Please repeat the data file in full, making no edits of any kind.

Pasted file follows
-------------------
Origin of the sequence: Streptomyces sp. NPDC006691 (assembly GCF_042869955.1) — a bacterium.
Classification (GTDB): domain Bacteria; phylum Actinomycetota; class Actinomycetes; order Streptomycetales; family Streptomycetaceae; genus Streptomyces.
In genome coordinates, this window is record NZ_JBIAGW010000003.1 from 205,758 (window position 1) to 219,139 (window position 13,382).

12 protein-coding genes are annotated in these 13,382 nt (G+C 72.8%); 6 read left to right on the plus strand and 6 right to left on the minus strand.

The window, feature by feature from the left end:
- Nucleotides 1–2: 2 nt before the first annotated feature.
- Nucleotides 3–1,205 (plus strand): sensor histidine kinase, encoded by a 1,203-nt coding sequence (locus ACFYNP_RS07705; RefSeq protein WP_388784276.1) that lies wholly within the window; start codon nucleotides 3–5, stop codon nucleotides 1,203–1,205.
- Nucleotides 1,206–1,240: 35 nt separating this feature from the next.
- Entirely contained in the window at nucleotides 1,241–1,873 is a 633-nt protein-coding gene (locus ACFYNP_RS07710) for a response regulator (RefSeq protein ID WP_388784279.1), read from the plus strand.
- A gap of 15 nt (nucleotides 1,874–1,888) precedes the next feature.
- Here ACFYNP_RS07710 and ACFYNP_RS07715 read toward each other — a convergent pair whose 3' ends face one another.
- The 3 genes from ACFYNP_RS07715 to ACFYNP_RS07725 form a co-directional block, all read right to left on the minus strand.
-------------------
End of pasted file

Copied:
Origin of the sequence: Streptomyces sp. NPDC006691 (assembly GCF_042869955.1) — a bacterium.
Classification (GTDB): domain Bacteria; phylum Actinomycetota; class Actinomycetes; order Streptomycetales; family Streptomycetaceae; genus Streptomyces.
In genome coordinates, this window is record NZ_JBIAGW010000003.1 from 205,758 (window position 1) to 219,139 (window position 13,382).

12 protein-coding genes are annotated in these 13,382 nt (G+C 72.8%); 6 read left to right on the plus strand and 6 right to left on the minus strand.

The window, feature by feature from the left end:
- Nucleotides 1–2: 2 nt before the first annotated feature.
- Nucleotides 3–1,205 (plus strand): sensor histidine kinase, encoded by a 1,203-nt coding sequence (locus ACFYNP_RS07705; RefSeq protein WP_388784276.1) that lies wholly within the window; start codon nucleotides 3–5, stop codon nucleotides 1,203–1,205.
- Nucleotides 1,206–1,240: 35 nt separating this feature from the next.
- Entirely contained in the window at nucleotides 1,241–1,873 is a 633-nt protein-coding gene (locus ACFYNP_RS07710) for a response regulator (RefSeq protein ID WP_388784279.1), read from the plus strand.
- A gap of 15 nt (nucleotides 1,874–1,888) precedes the next feature.
- Here ACFYNP_RS07710 and ACFYNP_RS07715 read toward each other — a convergent pair whose 3' ends face one another.
- The 3 genes from ACFYNP_RS07715 to ACFYNP_RS07725 form a co-directional block, all read right to left on the minus strand.